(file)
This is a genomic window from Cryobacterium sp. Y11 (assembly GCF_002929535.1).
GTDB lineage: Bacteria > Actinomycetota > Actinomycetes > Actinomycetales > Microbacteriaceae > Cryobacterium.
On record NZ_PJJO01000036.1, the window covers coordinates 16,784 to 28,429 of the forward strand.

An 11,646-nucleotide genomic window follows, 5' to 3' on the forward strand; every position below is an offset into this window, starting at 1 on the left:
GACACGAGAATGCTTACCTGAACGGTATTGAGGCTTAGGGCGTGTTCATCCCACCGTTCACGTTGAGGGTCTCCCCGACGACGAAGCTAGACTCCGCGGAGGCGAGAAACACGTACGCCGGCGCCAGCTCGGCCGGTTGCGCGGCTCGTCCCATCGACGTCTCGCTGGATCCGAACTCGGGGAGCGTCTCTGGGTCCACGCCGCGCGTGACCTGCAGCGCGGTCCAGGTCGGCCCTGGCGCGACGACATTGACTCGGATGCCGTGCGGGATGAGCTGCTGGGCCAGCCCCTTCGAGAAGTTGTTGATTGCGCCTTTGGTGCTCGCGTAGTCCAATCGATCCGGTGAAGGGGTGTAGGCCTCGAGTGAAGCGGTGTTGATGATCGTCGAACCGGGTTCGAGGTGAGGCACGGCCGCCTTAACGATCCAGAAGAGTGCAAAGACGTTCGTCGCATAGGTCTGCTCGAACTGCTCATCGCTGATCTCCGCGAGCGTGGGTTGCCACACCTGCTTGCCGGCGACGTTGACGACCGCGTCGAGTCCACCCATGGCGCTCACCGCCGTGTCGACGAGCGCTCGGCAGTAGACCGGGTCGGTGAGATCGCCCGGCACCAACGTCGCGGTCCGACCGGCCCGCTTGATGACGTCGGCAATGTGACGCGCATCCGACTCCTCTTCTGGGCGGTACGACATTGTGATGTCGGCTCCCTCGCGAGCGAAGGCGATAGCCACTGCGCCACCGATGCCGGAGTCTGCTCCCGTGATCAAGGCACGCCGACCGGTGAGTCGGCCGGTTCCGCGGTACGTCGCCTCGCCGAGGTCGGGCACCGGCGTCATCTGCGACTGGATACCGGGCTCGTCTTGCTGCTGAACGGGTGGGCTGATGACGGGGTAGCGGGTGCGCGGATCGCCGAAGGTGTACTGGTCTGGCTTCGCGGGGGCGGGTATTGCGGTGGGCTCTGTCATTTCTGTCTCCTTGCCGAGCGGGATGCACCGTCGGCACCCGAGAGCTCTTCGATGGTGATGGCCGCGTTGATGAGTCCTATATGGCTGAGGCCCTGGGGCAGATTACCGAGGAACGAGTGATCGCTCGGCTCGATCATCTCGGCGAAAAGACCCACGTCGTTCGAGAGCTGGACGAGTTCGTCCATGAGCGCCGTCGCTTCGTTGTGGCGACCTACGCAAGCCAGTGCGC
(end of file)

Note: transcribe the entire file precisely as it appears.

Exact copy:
This is a genomic window from Cryobacterium sp. Y11 (assembly GCF_002929535.1).
GTDB lineage: Bacteria > Actinomycetota > Actinomycetes > Actinomycetales > Microbacteriaceae > Cryobacterium.
On record NZ_PJJO01000036.1, the window covers coordinates 16,784 to 28,429 of the forward strand.

An 11,646-nucleotide genomic window follows, 5' to 3' on the forward strand; every position below is an offset into this window, starting at 1 on the left:
GACACGAGAATGCTTACCTGAACGGTATTGAGGCTTAGGGCGTGTTCATCCCACCGTTCACGTTGAGGGTCTCCCCGACGACGAAGCTAGACTCCGCGGAGGCGAGAAACACGTACGCCGGCGCCAGCTCGGCCGGTTGCGCGGCTCGTCCCATCGACGTCTCGCTGGATCCGAACTCGGGGAGCGTCTCTGGGTCCACGCCGCGCGTGACCTGCAGCGCGGTCCAGGTCGGCCCTGGCGCGACGACATTGACTCGGATGCCGTGCGGGATGAGCTGCTGGGCCAGCCCCTTCGAGAAGTTGTTGATTGCGCCTTTGGTGCTCGCGTAGTCCAATCGATCCGGTGAAGGGGTGTAGGCCTCGAGTGAAGCGGTGTTGATGATCGTCGAACCGGGTTCGAGGTGAGGCACGGCCGCCTTAACGATCCAGAAGAGTGCAAAGACGTTCGTCGCATAGGTCTGCTCGAACTGCTCATCGCTGATCTCCGCGAGCGTGGGTTGCCACACCTGCTTGCCGGCGACGTTGACGACCGCGTCGAGTCCACCCATGGCGCTCACCGCCGTGTCGACGAGCGCTCGGCAGTAGACCGGGTCGGTGAGATCGCCCGGCACCAACGTCGCGGTCCGACCGGCCCGCTTGATGACGTCGGCAATGTGACGCGCATCCGACTCCTCTTCTGGGCGGTACGACATTGTGATGTCGGCTCCCTCGCGAGCGAAGGCGATAGCCACTGCGCCACCGATGCCGGAGTCTGCTCCCGTGATCAAGGCACGCCGACCGGTGAGTCGGCCGGTTCCGCGGTACGTCGCCTCGCCGAGGTCGGGCACCGGCGTCATCTGCGACTGGATACCGGGCTCGTCTTGCTGCTGAACGGGTGGGCTGATGACGGGGTAGCGGGTGCGCGGATCGCCGAAGGTGTACTGGTCTGGCTTCGCGGGGGCGGGTATTGCGGTGGGCTCTGTCATTTCTGTCTCCTTGCCGAGCGGGATGCACCGTCGGCACCCGAGAGCTCTTCGATGGTGATGGCCGCGTTGATGAGTCCTATATGGCTGAGGCCCTGGGGCAGATTACCGAGGAACGAGTGATCGCTCGGCTCGATCATCTCGGCGAAAAGACCCACGTCGTTCGAGAGCTGGACGAGTTCGTCCATGAGCGCCGTCGCTTCGTTGTGGCGACCTACGCAAGCCAGTGCGC